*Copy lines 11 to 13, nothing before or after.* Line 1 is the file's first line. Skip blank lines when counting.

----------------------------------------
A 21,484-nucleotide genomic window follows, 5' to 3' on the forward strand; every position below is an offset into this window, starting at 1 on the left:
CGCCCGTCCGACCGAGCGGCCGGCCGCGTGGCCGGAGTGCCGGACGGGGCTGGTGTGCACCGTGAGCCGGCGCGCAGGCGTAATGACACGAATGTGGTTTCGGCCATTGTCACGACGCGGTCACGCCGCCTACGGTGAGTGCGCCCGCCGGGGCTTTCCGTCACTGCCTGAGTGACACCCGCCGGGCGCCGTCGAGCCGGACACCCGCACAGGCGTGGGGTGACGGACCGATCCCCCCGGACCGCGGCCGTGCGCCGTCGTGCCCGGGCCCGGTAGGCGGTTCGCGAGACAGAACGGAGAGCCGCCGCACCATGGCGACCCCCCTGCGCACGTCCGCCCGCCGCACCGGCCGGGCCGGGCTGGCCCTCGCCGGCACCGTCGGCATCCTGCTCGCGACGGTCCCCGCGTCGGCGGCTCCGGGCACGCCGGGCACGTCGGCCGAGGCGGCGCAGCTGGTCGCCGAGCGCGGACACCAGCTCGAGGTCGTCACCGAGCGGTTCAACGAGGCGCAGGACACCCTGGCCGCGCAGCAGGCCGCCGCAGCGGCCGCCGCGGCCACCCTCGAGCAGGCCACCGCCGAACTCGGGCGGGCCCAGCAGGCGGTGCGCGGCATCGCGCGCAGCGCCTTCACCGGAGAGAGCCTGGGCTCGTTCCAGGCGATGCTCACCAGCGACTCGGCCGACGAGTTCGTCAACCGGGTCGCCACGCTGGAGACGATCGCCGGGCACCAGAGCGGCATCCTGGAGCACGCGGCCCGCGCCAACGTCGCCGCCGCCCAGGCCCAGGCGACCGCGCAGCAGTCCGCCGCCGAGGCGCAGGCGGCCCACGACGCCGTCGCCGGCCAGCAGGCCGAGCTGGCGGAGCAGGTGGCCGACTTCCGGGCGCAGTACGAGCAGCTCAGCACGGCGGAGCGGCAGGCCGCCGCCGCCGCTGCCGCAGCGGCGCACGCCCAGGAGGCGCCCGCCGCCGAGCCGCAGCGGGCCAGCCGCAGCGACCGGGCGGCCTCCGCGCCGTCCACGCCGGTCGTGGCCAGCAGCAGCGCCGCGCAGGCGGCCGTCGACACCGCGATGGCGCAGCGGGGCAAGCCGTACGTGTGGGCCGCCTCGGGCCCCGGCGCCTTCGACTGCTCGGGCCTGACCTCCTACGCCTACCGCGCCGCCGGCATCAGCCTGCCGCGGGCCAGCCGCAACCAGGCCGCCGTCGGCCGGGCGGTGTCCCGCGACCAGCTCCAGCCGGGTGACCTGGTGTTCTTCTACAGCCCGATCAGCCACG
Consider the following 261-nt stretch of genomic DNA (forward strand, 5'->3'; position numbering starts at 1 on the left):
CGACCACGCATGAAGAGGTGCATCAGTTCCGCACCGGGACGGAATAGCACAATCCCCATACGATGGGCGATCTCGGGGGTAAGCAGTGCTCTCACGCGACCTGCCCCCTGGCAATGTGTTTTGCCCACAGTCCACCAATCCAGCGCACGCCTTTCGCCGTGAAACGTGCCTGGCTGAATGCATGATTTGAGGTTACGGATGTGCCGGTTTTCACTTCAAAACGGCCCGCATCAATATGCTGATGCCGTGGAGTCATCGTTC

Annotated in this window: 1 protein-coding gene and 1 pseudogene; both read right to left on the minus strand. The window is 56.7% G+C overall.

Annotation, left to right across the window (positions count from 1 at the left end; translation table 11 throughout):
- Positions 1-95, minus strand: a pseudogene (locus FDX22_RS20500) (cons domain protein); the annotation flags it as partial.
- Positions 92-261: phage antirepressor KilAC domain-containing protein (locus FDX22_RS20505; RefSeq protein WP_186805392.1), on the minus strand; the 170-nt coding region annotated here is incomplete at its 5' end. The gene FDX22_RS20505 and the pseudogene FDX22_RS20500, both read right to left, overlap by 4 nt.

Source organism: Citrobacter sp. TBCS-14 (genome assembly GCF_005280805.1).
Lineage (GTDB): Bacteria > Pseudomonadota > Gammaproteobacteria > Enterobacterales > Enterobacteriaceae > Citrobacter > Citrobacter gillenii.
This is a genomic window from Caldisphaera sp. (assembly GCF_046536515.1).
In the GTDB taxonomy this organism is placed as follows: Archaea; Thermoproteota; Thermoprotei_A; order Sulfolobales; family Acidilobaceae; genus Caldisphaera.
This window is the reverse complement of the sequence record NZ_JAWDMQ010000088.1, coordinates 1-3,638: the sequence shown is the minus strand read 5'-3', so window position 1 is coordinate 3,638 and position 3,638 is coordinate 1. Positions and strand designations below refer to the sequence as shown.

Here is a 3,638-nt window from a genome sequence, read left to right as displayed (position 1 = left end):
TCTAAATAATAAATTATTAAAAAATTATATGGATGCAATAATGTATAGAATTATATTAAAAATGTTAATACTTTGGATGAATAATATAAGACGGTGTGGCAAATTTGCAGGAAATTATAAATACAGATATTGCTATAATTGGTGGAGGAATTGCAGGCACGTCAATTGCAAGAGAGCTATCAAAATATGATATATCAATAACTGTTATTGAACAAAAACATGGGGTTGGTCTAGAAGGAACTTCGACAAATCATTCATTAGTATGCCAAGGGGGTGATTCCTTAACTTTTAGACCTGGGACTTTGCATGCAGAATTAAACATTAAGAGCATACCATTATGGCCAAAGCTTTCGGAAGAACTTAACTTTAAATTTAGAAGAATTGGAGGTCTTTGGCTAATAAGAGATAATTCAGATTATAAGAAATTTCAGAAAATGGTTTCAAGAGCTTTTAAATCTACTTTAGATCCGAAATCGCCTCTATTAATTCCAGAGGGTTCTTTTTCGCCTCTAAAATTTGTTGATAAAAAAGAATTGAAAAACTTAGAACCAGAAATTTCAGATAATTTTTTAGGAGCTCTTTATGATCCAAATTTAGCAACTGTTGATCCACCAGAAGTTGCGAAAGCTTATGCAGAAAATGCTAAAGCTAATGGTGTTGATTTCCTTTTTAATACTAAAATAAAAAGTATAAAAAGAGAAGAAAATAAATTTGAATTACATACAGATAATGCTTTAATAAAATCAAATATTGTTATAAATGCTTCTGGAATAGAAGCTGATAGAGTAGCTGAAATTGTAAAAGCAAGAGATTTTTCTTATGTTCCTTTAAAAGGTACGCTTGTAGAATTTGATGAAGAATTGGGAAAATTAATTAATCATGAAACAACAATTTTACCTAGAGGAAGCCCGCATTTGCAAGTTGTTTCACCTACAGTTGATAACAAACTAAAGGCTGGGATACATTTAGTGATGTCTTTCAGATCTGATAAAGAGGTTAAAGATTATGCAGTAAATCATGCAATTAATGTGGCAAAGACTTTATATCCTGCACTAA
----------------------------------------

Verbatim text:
This is a genomic window from Caldisphaera sp. (assembly GCF_046536515.1).
In the GTDB taxonomy this organism is placed as follows: Archaea; Thermoproteota; Thermoprotei_A; order Sulfolobales; family Acidilobaceae; genus Caldisphaera.
This window is the reverse complement of the sequence record NZ_JAWDMQ010000088.1, coordinates 1-3,638: the sequence shown is the minus strand read 5'-3', so window position 1 is coordinate 3,638 and position 3,638 is coordinate 1. Positions and strand designations below refer to the sequence as shown.